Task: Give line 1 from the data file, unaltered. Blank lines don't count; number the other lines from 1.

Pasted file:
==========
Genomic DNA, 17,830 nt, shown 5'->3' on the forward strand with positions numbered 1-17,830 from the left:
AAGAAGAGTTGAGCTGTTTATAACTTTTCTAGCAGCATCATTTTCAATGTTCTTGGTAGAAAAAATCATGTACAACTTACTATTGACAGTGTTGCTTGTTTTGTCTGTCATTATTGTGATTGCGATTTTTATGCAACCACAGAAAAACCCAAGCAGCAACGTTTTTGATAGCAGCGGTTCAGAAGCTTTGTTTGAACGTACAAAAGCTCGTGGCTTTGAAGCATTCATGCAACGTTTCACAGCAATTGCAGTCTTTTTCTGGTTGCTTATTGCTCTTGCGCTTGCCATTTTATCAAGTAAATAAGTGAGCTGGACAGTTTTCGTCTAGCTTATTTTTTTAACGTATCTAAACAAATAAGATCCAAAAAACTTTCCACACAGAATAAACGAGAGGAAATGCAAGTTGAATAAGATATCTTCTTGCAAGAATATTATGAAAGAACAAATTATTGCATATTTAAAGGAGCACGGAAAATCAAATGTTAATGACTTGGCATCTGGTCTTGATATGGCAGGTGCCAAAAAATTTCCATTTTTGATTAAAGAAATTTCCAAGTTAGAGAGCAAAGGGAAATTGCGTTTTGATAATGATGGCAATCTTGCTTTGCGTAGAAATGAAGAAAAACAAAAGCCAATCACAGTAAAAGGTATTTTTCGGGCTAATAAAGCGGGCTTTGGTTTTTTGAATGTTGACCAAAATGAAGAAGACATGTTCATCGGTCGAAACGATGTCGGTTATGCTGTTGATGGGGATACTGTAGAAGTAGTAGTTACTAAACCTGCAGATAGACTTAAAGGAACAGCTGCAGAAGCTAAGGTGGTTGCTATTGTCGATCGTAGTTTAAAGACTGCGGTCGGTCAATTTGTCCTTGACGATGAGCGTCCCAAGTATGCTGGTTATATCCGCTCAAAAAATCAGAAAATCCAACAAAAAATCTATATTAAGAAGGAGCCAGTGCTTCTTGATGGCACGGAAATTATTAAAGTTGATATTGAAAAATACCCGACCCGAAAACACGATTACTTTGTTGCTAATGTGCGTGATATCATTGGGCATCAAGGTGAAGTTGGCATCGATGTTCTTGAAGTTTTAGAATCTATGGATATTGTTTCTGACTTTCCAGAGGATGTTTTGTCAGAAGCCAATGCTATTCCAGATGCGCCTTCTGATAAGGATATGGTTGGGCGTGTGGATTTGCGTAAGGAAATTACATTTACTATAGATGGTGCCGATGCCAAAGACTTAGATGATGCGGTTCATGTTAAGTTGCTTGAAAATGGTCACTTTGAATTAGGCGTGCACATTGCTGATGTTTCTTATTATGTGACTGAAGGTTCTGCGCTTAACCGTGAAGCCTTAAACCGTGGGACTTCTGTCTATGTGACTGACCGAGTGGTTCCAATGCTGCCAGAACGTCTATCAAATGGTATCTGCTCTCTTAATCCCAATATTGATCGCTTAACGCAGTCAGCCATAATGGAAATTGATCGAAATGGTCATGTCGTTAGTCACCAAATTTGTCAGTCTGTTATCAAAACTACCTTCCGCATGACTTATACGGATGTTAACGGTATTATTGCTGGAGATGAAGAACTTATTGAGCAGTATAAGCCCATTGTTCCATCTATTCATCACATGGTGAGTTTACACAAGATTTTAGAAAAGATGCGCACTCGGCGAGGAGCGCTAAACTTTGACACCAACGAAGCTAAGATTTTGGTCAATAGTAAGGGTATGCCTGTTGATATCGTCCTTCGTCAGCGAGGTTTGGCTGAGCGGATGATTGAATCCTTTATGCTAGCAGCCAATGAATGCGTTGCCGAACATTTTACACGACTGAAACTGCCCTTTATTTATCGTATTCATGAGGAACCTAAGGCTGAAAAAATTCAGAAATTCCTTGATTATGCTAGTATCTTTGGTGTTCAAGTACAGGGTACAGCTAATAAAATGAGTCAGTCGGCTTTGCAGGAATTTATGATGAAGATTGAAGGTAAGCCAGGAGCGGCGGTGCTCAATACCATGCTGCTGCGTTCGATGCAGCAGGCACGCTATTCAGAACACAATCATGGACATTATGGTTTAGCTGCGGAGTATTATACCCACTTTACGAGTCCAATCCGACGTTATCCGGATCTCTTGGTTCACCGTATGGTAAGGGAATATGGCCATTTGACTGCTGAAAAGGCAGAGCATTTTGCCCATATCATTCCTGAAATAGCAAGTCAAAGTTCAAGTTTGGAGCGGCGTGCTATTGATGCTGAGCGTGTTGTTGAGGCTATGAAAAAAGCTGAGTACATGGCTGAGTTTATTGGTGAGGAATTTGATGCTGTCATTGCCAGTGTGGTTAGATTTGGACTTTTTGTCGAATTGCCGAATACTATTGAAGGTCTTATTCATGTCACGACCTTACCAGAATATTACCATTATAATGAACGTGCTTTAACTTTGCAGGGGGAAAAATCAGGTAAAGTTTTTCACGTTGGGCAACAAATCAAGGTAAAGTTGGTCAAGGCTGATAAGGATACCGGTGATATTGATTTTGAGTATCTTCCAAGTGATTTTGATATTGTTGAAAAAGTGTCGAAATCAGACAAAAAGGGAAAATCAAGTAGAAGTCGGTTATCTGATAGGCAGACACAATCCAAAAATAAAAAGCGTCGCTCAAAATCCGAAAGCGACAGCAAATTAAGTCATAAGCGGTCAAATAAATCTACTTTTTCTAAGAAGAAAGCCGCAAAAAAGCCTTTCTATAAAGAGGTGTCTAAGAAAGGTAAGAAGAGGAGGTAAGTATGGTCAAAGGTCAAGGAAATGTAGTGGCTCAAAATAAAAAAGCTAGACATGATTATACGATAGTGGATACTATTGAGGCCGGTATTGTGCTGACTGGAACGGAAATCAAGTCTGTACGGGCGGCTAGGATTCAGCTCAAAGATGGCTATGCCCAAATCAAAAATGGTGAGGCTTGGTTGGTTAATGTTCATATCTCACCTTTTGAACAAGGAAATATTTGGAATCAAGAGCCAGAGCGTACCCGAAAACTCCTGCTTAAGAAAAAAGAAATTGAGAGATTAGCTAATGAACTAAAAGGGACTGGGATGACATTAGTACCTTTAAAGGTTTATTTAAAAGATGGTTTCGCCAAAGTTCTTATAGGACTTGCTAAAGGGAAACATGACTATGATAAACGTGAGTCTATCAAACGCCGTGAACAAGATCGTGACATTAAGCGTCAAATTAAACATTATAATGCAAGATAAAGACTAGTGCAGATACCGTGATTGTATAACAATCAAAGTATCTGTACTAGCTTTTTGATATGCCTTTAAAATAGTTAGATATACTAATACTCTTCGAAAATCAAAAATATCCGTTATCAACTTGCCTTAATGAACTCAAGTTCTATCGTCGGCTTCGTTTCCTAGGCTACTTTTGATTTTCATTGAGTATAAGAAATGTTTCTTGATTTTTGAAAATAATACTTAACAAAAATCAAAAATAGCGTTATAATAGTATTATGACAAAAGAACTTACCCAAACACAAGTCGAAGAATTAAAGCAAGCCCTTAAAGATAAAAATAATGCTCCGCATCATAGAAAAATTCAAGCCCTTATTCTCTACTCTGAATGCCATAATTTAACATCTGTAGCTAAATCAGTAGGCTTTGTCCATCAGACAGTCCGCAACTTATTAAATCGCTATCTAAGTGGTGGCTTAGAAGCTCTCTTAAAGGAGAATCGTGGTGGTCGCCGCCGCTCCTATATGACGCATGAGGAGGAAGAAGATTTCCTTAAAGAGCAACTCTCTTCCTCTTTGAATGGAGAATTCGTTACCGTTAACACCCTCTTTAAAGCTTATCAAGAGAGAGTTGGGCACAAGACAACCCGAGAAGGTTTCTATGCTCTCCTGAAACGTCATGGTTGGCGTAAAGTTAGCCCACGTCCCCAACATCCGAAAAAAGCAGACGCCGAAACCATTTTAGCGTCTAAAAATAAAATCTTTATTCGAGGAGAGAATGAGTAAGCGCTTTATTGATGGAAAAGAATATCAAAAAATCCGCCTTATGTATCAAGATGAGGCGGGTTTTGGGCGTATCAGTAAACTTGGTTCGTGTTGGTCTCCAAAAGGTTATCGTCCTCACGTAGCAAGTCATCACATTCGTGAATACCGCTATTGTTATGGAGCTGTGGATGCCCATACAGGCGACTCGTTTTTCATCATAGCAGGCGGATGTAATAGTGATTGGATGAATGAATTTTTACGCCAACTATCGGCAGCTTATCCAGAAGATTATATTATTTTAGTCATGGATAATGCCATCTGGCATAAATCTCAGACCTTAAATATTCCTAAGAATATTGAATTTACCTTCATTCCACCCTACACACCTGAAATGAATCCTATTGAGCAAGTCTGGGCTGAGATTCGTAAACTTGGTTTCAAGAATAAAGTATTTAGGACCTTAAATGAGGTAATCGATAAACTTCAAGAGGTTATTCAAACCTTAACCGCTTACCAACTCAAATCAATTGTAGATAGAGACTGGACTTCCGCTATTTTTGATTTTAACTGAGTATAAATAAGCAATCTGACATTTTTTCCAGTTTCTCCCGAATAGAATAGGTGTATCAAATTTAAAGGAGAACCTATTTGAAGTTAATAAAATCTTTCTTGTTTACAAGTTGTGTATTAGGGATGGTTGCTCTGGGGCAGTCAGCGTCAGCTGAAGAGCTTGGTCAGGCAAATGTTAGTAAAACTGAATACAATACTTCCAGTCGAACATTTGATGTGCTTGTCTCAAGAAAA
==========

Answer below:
Genomic DNA, 17,830 nt, shown 5'->3' on the forward strand with positions numbered 1-17,830 from the left: